[QODLink]
Asia-Pacific
Myanmar refugees wary of return
Refugees begin returning from Chinese border town amid fears of ongoing conflict.
Last Modified: 31 Aug 2009 09:34 GMT
Many refugees are afraid to return to Myanmar due to fears of continued conflict [AFP]

Refugees who fled fierce clashes between the Myanmar military and rebels in the northeast of the country have said they fear returning home because of possible reprisals by government troops.

An estimated 37,000 refugees had streamed across the border into China's Yunnan province in recent days, Chinese officials have said, following days of fighting in Kokang, a mainly ethnic Chinese region of Myanmar's Shan state.

Eight rebel fighters and 26 security forces were killed in the clashes, state media in Myanmar reported on Sunday, adding that the unrest had ended.

Two Chinese nationals were also killed, officials said.

At a border crossing in the Chinese town of Nansan, refugees were crossing back into Myanmar on Monday in groups of about 40 at a time.

"The Myanmar government has told us through diplomatic channels to send them back," Li Hui, a spokesman for the Yunnan government told reporters.

"Those who want to go back can return. We are finding that most of these people want to go back to their homes," he said.

"The Myanmar government is saying that it is calm over there. From what we see, we don't think that there is any armed fighting."

But many refugees said they were unconvinced by the government's claims that calm had been restored in Kokang.

'Afraid'

"They were shooting ordinary people. I saw it myself. We don't believe what they say. We are afraid to go back," said 24-year-old farmer Li Jun.

"They say they will not shoot again but they will shoot."

Rows of blue tents had been set up in Nansan to accommodate the refugees.

Li said 13,000 refugees were staying in camps, while 10,000-20,000 more were believed to be living with friends and relatives in and around the town.

China is one of the few allies of Myanmar's, providing the country's ruling generals with military hardware and is a major consumer of Myanmar's natural resources.

However Larry Jagan, a Myanmar analyst, told Al Jazeera that China has grown increasingly worried over the conflicts in Myanmar.

"While China continues its policy of non-interference, it has shown and expressed its concern to the ruling generals in Myanmar that it wants a stable neighbour," he said.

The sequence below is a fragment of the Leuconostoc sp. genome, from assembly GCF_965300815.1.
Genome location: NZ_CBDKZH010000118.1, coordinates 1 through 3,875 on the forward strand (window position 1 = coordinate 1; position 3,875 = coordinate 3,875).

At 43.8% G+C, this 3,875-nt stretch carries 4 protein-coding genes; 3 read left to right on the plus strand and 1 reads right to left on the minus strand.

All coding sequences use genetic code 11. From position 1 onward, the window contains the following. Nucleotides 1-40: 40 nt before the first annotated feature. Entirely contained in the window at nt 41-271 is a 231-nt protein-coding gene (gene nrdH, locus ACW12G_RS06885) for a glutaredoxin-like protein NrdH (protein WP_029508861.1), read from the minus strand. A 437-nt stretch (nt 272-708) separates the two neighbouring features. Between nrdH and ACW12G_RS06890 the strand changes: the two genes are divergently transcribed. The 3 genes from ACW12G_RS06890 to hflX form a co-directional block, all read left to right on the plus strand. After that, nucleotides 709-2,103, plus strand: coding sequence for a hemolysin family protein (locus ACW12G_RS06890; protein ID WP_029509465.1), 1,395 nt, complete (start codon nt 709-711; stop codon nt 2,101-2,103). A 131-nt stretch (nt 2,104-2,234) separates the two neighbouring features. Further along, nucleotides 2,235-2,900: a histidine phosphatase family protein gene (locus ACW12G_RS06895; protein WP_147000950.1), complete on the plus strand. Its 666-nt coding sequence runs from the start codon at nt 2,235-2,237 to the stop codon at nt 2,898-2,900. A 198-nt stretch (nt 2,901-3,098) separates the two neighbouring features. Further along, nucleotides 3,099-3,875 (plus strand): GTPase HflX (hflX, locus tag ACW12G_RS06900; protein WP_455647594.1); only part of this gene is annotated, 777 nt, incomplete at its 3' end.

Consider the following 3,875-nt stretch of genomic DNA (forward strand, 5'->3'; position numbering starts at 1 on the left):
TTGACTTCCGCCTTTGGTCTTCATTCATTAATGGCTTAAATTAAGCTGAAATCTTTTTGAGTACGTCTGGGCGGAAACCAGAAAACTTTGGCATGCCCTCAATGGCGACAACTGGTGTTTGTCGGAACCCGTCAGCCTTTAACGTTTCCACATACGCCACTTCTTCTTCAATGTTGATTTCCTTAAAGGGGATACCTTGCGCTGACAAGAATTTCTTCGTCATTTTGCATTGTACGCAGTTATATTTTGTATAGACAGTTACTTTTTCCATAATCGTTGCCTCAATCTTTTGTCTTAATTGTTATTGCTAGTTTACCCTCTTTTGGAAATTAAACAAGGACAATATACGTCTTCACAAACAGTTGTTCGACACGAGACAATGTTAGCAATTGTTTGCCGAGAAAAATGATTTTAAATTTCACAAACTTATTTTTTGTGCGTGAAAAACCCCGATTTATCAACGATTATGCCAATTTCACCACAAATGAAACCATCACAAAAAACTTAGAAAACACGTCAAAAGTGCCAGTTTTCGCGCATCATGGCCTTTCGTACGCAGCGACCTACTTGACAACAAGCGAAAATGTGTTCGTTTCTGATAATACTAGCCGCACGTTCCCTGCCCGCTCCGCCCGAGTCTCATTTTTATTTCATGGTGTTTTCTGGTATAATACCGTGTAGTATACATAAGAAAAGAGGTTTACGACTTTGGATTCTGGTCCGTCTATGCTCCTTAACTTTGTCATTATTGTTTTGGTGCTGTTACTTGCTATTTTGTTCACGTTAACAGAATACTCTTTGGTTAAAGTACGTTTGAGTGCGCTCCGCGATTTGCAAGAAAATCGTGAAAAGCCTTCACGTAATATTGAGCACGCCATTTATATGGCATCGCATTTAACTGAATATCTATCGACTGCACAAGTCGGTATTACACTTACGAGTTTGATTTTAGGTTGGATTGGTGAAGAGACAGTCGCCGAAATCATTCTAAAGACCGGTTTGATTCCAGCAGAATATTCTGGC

The Kokang rebels - known as the Myanmar National Democratic Alliance Army -agreed to a ceasefire with the government in 1989 after fighting for autonomy in the region.

However, Myanmar's military government has recently stepped up efforts to secure the support of ethnic minorities and political groups ahead of national elections due some time next year.

Widening conflict

Over 30,000 refugees poured into China from Myanmar's Shan state [Reuters]

It wants to co-opt armed ethnic minorities living on the borders of China and Thailand.

These groups have long fought for independence, but between 15 and 20 years ago, the central government signed cease-fire agreements with many of them.

Now it wants to completely absorb those rebel groups, finally ending their push for autonomy.

Many analysts fear this latest flare-up with ethnic Chinese Kokang fighters could spread to draw in the Wa and Kachin ethnic groups, both of which are heavily armed.

Myanmar's other major internal conflict is with the Karen on the border with Thailand.
 
Until June, The Karen National Union rebel group controlled much of the border with Thailand. But a major push by the military that month overran seven major camps.

That resulted in around 5,000 people fleeing into Thailand.

Source:
Al Jazeera and agencies
Topics in this article
Country
Organisation
Featured on Al Jazeera
The author argues that in the new economy, it's people, not skills or majors, that have lost value.
Colleagues of detained Al Jazeera journalists press demands for their release, 100 days after their arrest in Egypt.
Mehdi Hasan discusses online freedoms and the potential of the web with Wikipedia founder Jimmy Wales.
A tight race seems likely as 814 million voters elect leaders in world's largest democracy next week.
Featured
Activists say 'Honor Diaries' documentary exploits gender-based violence to further an anti-Islamic agenda.
As Syria's civil war escalates along the Turkish border, many in Turkey are questioning the country's involvement.
Treatment for autism in the region has progressed, but lack of awareness and support services remains a challenge.
The past isn't far away for a people exiled from Crimea by Russia and the decades it took to get home.
New report highlights plight of domestic helpers in the United Kingdom, with critics comparing it to kefala system.
join our mailing list